Last week when I was on writing retreat a small class of first graders came to visit the gardens and learned to plant seeds. I was so relieved when very savvy teachers and a wonderful gardener took them on a big, loud, hearty "march" in between each step of the planting process. The children were very successful in the field trip because they were never expected to sit and listen like robots.

The donkeys are masters at hugging - they adore it! Will be happy to pass one on. :)

billie said...

Marian, we have two teens (13 and 15) who have homeschooled since birth. Early on in my motherhood I read a number of books that affected me deeply - The Continuum Concept was one, William Sears' book Attachment Prenting was another, and the book about the Summerhill School was another.

We actually have a local charter school modeled on Summerhill, but my two are so geared to independent learning and they have no desire to explore it.

The whole "30 day training" that is so common for horses is completely alien to me.

ponymaid said...

Billie, how right you are. Learning for any species should not be a forced issue but one of acceptance when ready. Redford figured out the fly mask in his own time frame and is a happier donkey for it. Have you read the book "Wisdom of Donkeys" by Andy Merrifield? The woman and I are currently reading it and I would love to hear your opinions on it. He deals with the many cliches surrounding donkeys and also delves deeply into the role of donkeys in literature. As a neophyte to the world of donkeys, he figured out many things that should be obvious to experienced donkey keepers, and that patently are not. An open mind is a wonderful thing.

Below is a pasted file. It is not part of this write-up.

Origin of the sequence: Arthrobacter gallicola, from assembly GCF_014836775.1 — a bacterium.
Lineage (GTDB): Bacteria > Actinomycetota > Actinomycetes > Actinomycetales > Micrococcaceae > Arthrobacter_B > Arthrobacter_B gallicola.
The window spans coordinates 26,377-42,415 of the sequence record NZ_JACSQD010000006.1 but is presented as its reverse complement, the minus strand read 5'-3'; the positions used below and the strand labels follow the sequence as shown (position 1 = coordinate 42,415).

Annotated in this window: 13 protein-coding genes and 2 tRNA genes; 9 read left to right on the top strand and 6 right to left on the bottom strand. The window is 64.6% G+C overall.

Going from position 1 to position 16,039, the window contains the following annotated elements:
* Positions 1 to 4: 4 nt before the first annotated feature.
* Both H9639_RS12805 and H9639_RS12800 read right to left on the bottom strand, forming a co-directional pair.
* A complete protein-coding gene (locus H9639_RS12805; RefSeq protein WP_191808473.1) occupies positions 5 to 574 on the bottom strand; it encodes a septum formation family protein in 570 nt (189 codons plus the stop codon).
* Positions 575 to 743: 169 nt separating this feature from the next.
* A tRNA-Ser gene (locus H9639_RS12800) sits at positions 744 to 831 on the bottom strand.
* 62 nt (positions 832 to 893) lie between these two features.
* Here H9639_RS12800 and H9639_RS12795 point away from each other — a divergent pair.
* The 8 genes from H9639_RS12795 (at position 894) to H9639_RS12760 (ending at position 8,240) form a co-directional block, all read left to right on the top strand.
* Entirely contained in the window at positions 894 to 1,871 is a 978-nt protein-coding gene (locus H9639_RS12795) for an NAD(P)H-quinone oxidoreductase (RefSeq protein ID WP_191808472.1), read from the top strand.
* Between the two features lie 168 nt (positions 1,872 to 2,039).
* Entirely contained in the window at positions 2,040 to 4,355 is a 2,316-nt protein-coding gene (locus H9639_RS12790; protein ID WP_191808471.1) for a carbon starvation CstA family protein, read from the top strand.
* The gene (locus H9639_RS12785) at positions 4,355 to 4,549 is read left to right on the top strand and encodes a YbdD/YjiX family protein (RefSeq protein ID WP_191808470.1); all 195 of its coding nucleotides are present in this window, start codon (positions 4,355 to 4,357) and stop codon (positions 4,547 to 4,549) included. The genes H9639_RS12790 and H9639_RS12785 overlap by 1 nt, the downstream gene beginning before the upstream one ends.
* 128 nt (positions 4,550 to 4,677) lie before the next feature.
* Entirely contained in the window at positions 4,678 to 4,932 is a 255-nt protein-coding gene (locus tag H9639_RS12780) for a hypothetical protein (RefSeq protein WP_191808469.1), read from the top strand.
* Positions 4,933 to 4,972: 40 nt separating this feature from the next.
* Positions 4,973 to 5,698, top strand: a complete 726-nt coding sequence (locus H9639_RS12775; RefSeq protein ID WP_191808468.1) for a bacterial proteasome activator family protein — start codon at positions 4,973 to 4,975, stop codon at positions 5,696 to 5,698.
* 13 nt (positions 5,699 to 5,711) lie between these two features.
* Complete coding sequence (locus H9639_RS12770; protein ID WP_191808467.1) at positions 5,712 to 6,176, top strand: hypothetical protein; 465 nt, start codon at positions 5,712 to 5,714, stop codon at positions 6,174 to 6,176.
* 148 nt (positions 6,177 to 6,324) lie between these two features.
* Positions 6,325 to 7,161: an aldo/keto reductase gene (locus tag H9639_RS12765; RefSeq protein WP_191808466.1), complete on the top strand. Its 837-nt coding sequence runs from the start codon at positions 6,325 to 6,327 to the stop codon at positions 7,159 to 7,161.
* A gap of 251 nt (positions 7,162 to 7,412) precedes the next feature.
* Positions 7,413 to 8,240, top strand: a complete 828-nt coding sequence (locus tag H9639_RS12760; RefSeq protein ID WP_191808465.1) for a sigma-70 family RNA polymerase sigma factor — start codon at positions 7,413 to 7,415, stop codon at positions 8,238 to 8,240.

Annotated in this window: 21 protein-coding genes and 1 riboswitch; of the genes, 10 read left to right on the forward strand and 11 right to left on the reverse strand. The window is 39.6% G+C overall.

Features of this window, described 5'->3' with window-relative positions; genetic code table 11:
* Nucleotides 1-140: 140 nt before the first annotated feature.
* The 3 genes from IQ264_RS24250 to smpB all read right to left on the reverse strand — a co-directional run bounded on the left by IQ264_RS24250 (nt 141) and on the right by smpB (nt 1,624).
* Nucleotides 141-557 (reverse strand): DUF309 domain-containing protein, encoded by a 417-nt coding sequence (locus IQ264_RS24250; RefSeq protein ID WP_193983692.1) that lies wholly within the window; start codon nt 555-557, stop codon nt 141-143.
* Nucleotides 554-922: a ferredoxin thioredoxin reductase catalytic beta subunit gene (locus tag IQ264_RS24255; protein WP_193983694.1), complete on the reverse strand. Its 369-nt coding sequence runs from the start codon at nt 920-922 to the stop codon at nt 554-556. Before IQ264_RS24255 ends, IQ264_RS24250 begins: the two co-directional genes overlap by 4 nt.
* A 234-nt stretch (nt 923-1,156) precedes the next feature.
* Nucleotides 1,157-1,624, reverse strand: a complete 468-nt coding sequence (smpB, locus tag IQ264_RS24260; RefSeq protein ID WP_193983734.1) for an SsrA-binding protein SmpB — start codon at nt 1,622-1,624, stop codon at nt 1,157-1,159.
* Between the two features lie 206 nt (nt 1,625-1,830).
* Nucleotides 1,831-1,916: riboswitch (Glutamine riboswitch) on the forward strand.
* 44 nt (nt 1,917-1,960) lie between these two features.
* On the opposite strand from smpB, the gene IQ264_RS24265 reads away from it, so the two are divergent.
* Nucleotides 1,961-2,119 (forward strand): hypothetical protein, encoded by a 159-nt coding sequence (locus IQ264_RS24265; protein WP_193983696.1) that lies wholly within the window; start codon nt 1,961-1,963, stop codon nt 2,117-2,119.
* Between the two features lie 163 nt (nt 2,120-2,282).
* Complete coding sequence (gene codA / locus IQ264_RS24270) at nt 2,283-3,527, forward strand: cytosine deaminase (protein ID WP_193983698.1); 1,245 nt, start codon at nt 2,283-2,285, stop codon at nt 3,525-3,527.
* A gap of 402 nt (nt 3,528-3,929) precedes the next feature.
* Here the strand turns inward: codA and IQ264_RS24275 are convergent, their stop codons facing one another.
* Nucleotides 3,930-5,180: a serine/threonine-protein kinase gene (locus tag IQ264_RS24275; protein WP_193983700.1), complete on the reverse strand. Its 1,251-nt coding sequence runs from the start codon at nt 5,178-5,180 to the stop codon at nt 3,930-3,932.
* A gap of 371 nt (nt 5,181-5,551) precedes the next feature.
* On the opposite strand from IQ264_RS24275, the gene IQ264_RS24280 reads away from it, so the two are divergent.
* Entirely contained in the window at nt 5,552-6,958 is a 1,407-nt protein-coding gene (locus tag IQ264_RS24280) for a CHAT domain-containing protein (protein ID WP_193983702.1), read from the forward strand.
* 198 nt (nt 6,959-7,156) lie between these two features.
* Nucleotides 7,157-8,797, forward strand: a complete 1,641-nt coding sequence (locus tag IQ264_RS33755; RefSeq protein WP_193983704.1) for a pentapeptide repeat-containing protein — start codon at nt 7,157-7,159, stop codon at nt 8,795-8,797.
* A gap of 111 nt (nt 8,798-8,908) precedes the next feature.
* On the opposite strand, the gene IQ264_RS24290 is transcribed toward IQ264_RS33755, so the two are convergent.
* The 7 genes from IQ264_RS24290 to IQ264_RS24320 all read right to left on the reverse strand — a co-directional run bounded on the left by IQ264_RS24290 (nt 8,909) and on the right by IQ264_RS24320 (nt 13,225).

billie said...

No, Sheaffer, I haven't, but I am clicking over to Amazon this instant to order it! Thank you!!

ponymaid said...

Billie, might I humbly beg a favour? When you have read "Wisdom of Donkeys" would you allow me to publish your thoughts in a guest entry on my blog? I feel the woman could not do justice to the interwoven themes and I tend to focus on the purely donkey elements. We feel you are just the person to review such a many-layered treatise and to give us insights into this interesting human's mind. Gribouille, the donkey who escorts Merrifield around France, is someone I would love to meet. If you have trouble finding the book, I will gladly mail you our copy.

Your admirer,

billie said...

Sheaffer, what an honor!

I ordered it this morning - the paperback is not yet available, but the hardcover is on Amazon and is hopefully on its way to me very soon.

You are too kind!

And the thought of touring France with a donkey makes me smile.

Speaking of purely donkey elements, I have a wonderful portrait of Rafer Johnson to share soon - taken by my daughter and although I eagerly transferred the photo from her camera to my desktop, quickly discovered that it is "raw data" and has to be converted before I can upload it. I am clueless. I tried and broke the file!

My camera is not so fancy and I wish I had taken the photo myself with my own camera!